Postural Orthostatic Tachycardia Syndrome (POTS)
- What Is Postural Orthostatic Tachycardia Syndrome?
- What Happens in Postural Orthostatic Tachycardia Syndrome?
- What Are the Signs & Symptoms of POTS?
- What Causes Postural Orthostatic Tachycardia Syndrome?
- Who Gets Postural Orthostatic Tachycardia Syndrome?
- How Is POTS Diagnosed?
- How Is Postural Orthostatic Tachycardia Syndrome Treated?
- Looking Ahead
What Is Postural Orthostatic Tachycardia Syndrome?
Postural orthostatic tachycardia syndrome (POTS) is a disorder that can make someone feel faint or dizzy. It happens when the autonomic nervous system (ANS) doesn't work as it should. The ANS is the body's "autopilot" system, controlling things like heart rate, blood pressure, and breathing.
The problems seen in POTS (also called postural tachycardia syndrome) can affect people of any age, but often start when someone is in their teens. Symptoms vary from mild to disabling.
What Happens in Postural Orthostatic Tachycardia Syndrome?
The ANS keeps blood pressure at the right level for the brain no matter what position a person is in — standing (vertical), lying flat on the back (called supine), and sitting or reclining (called recumbent).
Usually when a person stands, the nerves of the ANS tell blood vessels in the lower body to constrict (tighten). The tightening vessels work against gravity to keep blood from collecting in the legs. This automatic response makes sure the brain has enough blood flow to work well. If there is not enough blood flow to the brain, a person may feel lightheaded or pass out every time they stand.
In POTS, the ANS doesn't work in the usual way, so the blood vessels don't tighten enough to make sure there is enough blood flow to the brain. To try to keep enough blood flowing to the brain, the ANS makes the heart beat a lot faster instead.
What Are the Signs & Symptoms of POTS?
POTS is named for an unusual jump in the heart's beating speed that happens when a person stands. Other symptoms that can happen with POTS include:
- heart palpitations (feeling the heart beat or race)
- instability (feeling like one is about to fall)
- lightheadedness (almost passing out; vision tunnels or goes gray or dark)
- passing out (fainting)
- feeling tired
- chest pain
- trouble getting enough breath
- cold or painful extremities
- problems exercising
- redness or purple coloring in the lower legs
Most POTS symptoms happen only when standing or changing to a standing position. But these signs may happen without standing:
- sweating without a cause (such as exercise or warm weather)
- trouble concentrating
- trouble sleeping or unable to sleep (insomnia)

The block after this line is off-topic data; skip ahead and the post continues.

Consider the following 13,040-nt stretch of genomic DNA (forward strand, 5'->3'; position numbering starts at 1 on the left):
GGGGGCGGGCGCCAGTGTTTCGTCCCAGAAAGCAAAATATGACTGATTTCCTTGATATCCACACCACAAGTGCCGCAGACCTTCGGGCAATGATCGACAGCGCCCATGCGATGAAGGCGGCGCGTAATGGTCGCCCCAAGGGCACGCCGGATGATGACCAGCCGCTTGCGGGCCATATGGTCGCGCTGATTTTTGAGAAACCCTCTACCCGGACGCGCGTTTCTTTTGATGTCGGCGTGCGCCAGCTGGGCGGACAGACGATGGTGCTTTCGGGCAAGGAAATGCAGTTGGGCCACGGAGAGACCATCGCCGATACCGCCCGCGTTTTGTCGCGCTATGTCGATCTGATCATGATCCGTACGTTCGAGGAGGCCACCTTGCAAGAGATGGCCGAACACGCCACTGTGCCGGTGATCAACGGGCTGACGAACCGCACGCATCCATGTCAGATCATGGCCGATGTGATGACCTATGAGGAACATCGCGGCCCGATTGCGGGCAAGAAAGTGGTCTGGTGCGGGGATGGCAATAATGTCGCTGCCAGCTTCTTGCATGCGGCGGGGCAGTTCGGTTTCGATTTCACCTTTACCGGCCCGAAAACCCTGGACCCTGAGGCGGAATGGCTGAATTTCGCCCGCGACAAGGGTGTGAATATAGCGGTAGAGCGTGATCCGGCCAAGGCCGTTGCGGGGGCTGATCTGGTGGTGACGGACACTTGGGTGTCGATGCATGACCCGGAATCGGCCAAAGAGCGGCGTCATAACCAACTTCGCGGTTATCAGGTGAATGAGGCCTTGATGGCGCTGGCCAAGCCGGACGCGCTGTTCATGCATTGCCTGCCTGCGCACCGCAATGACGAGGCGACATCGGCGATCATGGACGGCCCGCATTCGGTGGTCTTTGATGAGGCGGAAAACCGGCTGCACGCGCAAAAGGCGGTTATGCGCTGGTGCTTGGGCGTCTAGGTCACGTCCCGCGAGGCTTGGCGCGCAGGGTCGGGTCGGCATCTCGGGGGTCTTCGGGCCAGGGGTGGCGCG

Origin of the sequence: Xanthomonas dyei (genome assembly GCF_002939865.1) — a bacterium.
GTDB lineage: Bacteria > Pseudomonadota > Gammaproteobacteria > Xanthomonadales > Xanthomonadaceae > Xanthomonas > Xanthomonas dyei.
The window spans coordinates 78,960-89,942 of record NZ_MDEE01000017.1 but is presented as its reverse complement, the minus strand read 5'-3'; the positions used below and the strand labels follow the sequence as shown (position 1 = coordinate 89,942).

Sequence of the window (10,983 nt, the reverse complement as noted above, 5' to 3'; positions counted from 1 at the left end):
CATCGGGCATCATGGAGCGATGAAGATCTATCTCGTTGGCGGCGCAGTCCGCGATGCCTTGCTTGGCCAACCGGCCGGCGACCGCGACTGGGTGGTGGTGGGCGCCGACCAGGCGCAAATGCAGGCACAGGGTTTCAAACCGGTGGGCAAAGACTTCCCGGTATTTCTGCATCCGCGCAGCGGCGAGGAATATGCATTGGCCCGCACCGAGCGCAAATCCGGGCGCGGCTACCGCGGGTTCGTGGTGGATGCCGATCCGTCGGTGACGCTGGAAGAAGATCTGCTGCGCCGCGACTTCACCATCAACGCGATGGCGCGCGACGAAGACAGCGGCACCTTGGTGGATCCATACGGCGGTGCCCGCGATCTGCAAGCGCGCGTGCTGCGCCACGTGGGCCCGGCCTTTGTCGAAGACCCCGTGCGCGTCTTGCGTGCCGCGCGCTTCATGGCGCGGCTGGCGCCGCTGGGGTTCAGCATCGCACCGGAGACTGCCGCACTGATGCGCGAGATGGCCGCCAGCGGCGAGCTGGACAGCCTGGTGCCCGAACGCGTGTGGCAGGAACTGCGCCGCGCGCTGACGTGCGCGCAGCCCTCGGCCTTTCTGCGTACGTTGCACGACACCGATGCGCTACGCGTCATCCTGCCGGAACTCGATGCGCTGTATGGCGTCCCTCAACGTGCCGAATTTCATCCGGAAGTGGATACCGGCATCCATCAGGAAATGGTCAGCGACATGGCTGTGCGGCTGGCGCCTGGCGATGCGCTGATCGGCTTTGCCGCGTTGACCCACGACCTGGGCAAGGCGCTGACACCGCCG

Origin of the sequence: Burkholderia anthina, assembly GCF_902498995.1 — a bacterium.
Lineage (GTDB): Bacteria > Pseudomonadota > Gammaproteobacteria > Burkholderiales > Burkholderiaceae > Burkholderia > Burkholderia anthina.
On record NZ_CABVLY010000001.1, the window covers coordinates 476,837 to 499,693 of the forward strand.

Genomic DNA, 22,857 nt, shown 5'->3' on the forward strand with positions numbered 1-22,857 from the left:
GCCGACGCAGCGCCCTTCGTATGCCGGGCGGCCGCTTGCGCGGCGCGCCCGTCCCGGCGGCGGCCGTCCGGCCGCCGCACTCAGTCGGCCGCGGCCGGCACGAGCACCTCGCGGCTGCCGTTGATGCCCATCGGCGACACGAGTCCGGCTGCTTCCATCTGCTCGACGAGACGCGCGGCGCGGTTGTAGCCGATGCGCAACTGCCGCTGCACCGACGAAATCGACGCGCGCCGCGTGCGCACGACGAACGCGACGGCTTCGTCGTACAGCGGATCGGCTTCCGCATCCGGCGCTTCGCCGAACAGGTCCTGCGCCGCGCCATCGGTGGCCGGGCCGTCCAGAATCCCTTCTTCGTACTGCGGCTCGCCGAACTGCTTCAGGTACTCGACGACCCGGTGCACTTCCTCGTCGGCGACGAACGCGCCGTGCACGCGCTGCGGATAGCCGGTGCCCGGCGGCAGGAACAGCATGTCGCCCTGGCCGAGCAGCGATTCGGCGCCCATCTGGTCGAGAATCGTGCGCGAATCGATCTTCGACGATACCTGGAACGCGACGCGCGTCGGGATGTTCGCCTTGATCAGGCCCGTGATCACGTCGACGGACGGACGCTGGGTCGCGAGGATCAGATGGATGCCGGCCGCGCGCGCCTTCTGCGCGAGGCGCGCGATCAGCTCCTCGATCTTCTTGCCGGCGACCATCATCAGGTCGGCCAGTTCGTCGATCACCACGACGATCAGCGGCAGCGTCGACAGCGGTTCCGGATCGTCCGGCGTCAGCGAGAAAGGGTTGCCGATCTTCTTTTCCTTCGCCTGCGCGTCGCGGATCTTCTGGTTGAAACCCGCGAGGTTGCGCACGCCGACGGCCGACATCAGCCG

What Causes Postural Orthostatic Tachycardia Syndrome?
POTS might first be noticed after a viral infection or an injury. But it's hard to tell if one of these caused POTS or just happened around the same time that POTS became a problem. Research to learn more about the cause of POTS is underway.
Who Gets Postural Orthostatic Tachycardia Syndrome?
POTS often begins in the early or mid-teens. It affects more girls than guys, and is more common when one or both parents had POTS.
Teens with these disorders often have POTS too:
- Ehlers-Danlos syndrome
- chronic fatigue syndrome
- inflammatory bowel disease
- irritable bowel syndrome
How Is POTS Diagnosed?
There's no single test to diagnose POTS. If you might have the condition, your doctor will start by doing a complete physical exam and taking your .
POTS causes a heart rate increase of 40 or more beats per minute within 10 minutes of when someone moves from a lying down (supine) position to a standing one. The heart rate goes up dramatically, with little if any drop in blood pressure. Doctors can measure this easily.
Sometimes, doctors do a "tilt-table test." In this test, a person is strapped to a table, then tilted from a supine position into a standing position while heart rate and blood pressure are monitored.
Doctors also make sure the problem isn't due to anything besides the autonomic nervous system. Depending on the symptoms, tests might be done on other parts of the body. These might check the blood, heart, brain, eyes, ears, kidneys, muscles, nerves, hormones, digestive tract, and more. Typically, a diagnosis of POTS is confirmed when symptoms have lasted for several months and no other causes are found.
If you're diagnosed with POTS, the medical team will look for reasons that the ANS doesn't respond normally to standing. Finding an answer can help treatments work well.
How Is Postural Orthostatic Tachycardia Syndrome Treated?
POTS is a chronic (long-term) problem. So doctors try to prevent and manage the things that cause it. That way, a teen doesn't have to take medicines for a long time.
Helpful treatments include:
- more water and salt intake
- better and longer sleep
- a slow increase in exercise, starting with seated, reclined, or horizontal exercises (such as rowing, recumbent bicycling, and swimming)
- wearing compression (squeezing) stockings
- raising the head of the bed so some pressure stays in the blood vessels in the legs during sleep
- therapy to help manage stress
The ANS is involved in many body functions, so managing all the symptoms related to it can be hard. Some teens have to try a few different treatments to find what works well without unpleasant side effects. You might see your doctor multiple times before you find the best combination of treatments that improve your symptoms.
POTS symptoms usually improve over time. Often, they'll completely disappear. Finding and correcting a treatable cause can help them go away more quickly.